There are three smaller allées crossing the over 300 m long Cypress Avenue dividing the garden into smaller themed areas. Three of these sections are connected by a winding path where one can take a leisurely walk under the trees.
My experience with grottoes in Italy was limited to the Blue Grotto in Capri. As I stepped inside the Buontalenti Grotto I was very surprised because it was nothing like I’d seen before.
The cool interior of this man made cave looks like it could be from a dream. Elaborate sculptures of volcanic rock, shells and quarts cover the walls. I could imagine the water features used in the grotto in days gone by splashing over these fanciful characters adding to the theater and drama of the garden.
Four of Michelangelo’s statues known as The Slaves were incorporated into the intricate design of the grotto. Although now cement replicas, one still has the impression of them trying to escape their stony bonds. The originals are now housed at the Galleria dell’Accademia.
More than just plants
The Porcelain Museum is located on a hill top within the Boboli Gardens. Visitors can wander through the symmetrical Knights’ Garden of low box hedges brightened by carnations, roses and flowers offering seasonal colour displays.
The Casino del Cavaliere houses the collection of over 2000 pieces of porcelain mainly crafted in Italy. There are also some examples from France, Austria and Germany. The oldest pieces are estimated to be 350 years old.
After about three hours of exploring this immense parkland garden I came away with a feeling of awe. How magnificent it must have been all those years ago to host garden parties in such an impressive setting.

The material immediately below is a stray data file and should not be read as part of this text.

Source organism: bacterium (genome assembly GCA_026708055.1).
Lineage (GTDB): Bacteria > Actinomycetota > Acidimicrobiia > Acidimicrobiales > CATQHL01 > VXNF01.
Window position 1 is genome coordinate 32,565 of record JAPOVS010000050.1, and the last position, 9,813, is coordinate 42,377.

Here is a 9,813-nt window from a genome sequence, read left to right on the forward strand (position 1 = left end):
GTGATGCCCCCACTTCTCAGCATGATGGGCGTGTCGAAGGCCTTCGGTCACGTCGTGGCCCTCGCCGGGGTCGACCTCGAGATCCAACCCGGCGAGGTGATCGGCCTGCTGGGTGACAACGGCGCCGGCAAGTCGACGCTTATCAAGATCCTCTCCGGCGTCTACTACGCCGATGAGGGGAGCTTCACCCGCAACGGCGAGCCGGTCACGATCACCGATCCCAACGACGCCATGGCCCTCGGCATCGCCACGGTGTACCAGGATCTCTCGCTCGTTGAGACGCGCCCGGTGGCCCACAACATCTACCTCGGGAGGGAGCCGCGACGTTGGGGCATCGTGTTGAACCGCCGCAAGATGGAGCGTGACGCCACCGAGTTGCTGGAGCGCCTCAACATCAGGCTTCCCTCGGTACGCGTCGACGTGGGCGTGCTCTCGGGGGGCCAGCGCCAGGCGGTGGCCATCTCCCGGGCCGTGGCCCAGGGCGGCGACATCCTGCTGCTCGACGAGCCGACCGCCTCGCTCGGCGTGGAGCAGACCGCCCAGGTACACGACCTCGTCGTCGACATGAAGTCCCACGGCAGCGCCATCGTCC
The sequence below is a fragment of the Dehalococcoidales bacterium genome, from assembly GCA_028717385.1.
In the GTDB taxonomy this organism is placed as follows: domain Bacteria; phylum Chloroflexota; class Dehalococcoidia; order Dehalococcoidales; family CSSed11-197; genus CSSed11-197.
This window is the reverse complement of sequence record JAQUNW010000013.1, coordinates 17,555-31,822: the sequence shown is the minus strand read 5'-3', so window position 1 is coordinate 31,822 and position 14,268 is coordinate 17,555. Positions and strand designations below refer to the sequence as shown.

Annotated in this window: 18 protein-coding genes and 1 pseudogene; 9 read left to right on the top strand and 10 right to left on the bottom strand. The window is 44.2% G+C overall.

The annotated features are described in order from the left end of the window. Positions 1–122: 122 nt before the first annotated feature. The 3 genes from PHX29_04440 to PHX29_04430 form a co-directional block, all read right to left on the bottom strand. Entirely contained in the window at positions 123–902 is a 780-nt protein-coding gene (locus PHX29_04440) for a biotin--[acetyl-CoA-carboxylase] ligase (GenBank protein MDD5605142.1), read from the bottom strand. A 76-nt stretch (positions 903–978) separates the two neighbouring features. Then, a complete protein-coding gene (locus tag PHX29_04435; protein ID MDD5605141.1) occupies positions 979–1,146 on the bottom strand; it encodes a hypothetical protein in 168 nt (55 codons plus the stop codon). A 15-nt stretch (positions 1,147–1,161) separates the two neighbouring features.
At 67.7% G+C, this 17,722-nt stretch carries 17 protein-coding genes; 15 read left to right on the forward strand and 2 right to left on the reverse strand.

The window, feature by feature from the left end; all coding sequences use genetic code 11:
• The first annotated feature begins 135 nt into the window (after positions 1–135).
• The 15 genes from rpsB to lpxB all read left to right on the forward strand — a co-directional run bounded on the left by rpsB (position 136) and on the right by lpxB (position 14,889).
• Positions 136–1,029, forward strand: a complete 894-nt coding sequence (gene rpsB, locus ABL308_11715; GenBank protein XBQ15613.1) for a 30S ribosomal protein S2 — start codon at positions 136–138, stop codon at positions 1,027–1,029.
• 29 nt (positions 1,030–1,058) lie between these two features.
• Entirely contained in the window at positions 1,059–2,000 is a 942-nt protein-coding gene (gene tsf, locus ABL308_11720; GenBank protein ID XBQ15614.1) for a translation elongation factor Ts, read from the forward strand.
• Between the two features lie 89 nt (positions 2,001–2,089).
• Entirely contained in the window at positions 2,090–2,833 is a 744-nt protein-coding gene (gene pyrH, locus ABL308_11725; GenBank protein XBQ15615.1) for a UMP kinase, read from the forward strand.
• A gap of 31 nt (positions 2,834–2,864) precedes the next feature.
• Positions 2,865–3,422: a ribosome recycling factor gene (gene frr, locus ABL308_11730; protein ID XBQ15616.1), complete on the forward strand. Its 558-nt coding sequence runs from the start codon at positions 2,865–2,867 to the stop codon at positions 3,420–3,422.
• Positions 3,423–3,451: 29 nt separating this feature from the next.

Perhaps after the vastness of Boboli, stepping into Bardini Gardens I felt as if I was being wrapped in a cocoon of green protection.
These gardens were recently restored and opened to the public in 2006. The property consists of three sections each of which were designed in different periods in history allowing one to travel through time as you explore.
The English woodland
I love trees and water and this part of the garden features both of those elements. The woodland garden, planted in the early eighteen hundreds, covers the grounds surrounding Villa Bardini. The Dragon Canal, as it is known, meanders through this lush woodland landscape of calming greens punctuated by large moss covered urns.
Many exotic plants such as Azaleas are included on the plant list and according to the Bardini Garden website, this woodland garden is one of the rare examples of Anglo-Chinese landscaping.
The Italianate Garden
The Italianate Garden lies in the centre of the property on a steep hill. The baroque staircase built by Giulio Mozzi in the late Eighteenth Century dominates this garden. It leads up to the Belvedere from where one can enjoy the panoramic view of the city. All this walking was making us thirsty so we decided to do as the guide book suggested and stopped at the Kaffeehaus on the Belvedere to enjoy something cold while we took in the view.
I had read of the spectacular sight of the wisteria covered walkway that blooms between April and May. In my mind I was picturing the vivid purple flowers framing the views of the city beyond. I was so hoping that we were not too late to see the spectacle but sadly the flowers had come and gone and the walkway remained green. Those who know me know that I am always looking for that silver lining in any situation and even though a bit disappointed, I decided my next visit to Florence will be during April.
The wisteria pergola leads one to the third part of the garden. This section is dedicated to plantings of various fruit trees traditionally grown in Tuscany.
From here we walked just less than a kilometre along Via di Belvedere to our final garden destination.
Giardino delle rose
The views over Florence from this pretty little garden are well worth the climb up the hill to get there. Giardino delle rose, or the Rose Garden, can also be easily accessed from Piazzale Michelangelo.
The Municipality of Florence commissioned Giuseppe Poggi to create the gardens in 1865. The garden boasts about four hundred different rose varieties as well as a number of other plants.
Several sculptures by a Belgian artist, Jean-Michel Folon, were donated to the gardens in 2011. My favourite is the anteater fountain.
My visit to these famous gardens left me longing for more and inspired me to bring a little bit of Italy back to my garden at home. So until next time, arrivederci Italia!